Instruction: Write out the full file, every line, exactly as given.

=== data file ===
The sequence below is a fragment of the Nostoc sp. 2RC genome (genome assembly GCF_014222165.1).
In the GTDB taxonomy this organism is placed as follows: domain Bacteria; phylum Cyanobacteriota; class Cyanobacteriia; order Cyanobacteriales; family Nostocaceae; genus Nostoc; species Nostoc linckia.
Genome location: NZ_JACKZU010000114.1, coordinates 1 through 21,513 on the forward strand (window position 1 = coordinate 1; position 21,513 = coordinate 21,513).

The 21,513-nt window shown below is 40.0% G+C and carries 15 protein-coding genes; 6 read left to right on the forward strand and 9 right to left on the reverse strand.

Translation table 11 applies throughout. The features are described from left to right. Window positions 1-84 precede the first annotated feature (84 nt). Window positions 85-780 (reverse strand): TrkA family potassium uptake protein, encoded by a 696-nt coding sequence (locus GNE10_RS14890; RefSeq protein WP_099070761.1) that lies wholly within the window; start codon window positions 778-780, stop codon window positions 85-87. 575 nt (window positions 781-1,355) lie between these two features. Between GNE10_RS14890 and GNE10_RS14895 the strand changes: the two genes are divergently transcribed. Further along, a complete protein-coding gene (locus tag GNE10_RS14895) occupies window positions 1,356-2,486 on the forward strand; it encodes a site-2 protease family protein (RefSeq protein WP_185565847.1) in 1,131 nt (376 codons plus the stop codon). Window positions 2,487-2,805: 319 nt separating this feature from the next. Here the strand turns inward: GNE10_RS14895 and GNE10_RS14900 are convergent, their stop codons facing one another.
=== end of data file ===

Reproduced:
The sequence below is a fragment of the Nostoc sp. 2RC genome (genome assembly GCF_014222165.1).
In the GTDB taxonomy this organism is placed as follows: domain Bacteria; phylum Cyanobacteriota; class Cyanobacteriia; order Cyanobacteriales; family Nostocaceae; genus Nostoc; species Nostoc linckia.
Genome location: NZ_JACKZU010000114.1, coordinates 1 through 21,513 on the forward strand (window position 1 = coordinate 1; position 21,513 = coordinate 21,513).

The 21,513-nt window shown below is 40.0% G+C and carries 15 protein-coding genes; 6 read left to right on the forward strand and 9 right to left on the reverse strand.

Translation table 11 applies throughout. The features are described from left to right. Window positions 1-84 precede the first annotated feature (84 nt). Window positions 85-780 (reverse strand): TrkA family potassium uptake protein, encoded by a 696-nt coding sequence (locus GNE10_RS14890; RefSeq protein WP_099070761.1) that lies wholly within the window; start codon window positions 778-780, stop codon window positions 85-87. 575 nt (window positions 781-1,355) lie between these two features. Between GNE10_RS14890 and GNE10_RS14895 the strand changes: the two genes are divergently transcribed. Further along, a complete protein-coding gene (locus tag GNE10_RS14895) occupies window positions 1,356-2,486 on the forward strand; it encodes a site-2 protease family protein (RefSeq protein WP_185565847.1) in 1,131 nt (376 codons plus the stop codon). Window positions 2,487-2,805: 319 nt separating this feature from the next. Here the strand turns inward: GNE10_RS14895 and GNE10_RS14900 are convergent, their stop codons facing one another.